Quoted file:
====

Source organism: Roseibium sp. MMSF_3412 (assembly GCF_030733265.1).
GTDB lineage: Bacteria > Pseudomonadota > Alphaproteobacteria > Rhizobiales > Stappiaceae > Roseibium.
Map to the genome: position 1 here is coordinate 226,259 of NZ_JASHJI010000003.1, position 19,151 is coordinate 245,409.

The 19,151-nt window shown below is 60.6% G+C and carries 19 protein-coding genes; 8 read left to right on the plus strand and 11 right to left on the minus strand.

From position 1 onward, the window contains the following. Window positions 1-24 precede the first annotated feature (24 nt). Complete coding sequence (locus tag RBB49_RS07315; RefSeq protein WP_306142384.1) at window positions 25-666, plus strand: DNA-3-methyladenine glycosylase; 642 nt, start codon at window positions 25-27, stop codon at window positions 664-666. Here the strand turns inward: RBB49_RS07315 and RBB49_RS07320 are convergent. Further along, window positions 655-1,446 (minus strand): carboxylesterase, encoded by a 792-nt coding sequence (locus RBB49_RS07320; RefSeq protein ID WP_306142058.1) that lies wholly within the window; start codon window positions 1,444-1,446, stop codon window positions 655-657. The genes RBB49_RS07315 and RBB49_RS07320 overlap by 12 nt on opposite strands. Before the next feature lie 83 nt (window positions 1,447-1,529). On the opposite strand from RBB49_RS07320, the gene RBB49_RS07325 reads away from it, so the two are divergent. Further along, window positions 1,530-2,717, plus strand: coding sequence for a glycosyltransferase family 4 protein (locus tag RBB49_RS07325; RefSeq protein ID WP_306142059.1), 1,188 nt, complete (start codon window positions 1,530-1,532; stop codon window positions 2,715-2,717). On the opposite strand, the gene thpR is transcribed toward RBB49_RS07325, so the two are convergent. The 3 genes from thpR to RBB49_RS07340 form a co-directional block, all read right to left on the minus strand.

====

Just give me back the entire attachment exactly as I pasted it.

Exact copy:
Source organism: Roseibium sp. MMSF_3412 (assembly GCF_030733265.1).
GTDB lineage: Bacteria > Pseudomonadota > Alphaproteobacteria > Rhizobiales > Stappiaceae > Roseibium.
Map to the genome: position 1 here is coordinate 226,259 of NZ_JASHJI010000003.1, position 19,151 is coordinate 245,409.

The 19,151-nt window shown below is 60.6% G+C and carries 19 protein-coding genes; 8 read left to right on the plus strand and 11 right to left on the minus strand.

From position 1 onward, the window contains the following. Window positions 1-24 precede the first annotated feature (24 nt). Complete coding sequence (locus tag RBB49_RS07315; RefSeq protein WP_306142384.1) at window positions 25-666, plus strand: DNA-3-methyladenine glycosylase; 642 nt, start codon at window positions 25-27, stop codon at window positions 664-666. Here the strand turns inward: RBB49_RS07315 and RBB49_RS07320 are convergent. Further along, window positions 655-1,446 (minus strand): carboxylesterase, encoded by a 792-nt coding sequence (locus RBB49_RS07320; RefSeq protein ID WP_306142058.1) that lies wholly within the window; start codon window positions 1,444-1,446, stop codon window positions 655-657. The genes RBB49_RS07315 and RBB49_RS07320 overlap by 12 nt on opposite strands. Before the next feature lie 83 nt (window positions 1,447-1,529). On the opposite strand from RBB49_RS07320, the gene RBB49_RS07325 reads away from it, so the two are divergent. Further along, window positions 1,530-2,717, plus strand: coding sequence for a glycosyltransferase family 4 protein (locus tag RBB49_RS07325; RefSeq protein ID WP_306142059.1), 1,188 nt, complete (start codon window positions 1,530-1,532; stop codon window positions 2,715-2,717). On the opposite strand, the gene thpR is transcribed toward RBB49_RS07325, so the two are convergent. The 3 genes from thpR to RBB49_RS07340 form a co-directional block, all read right to left on the minus strand.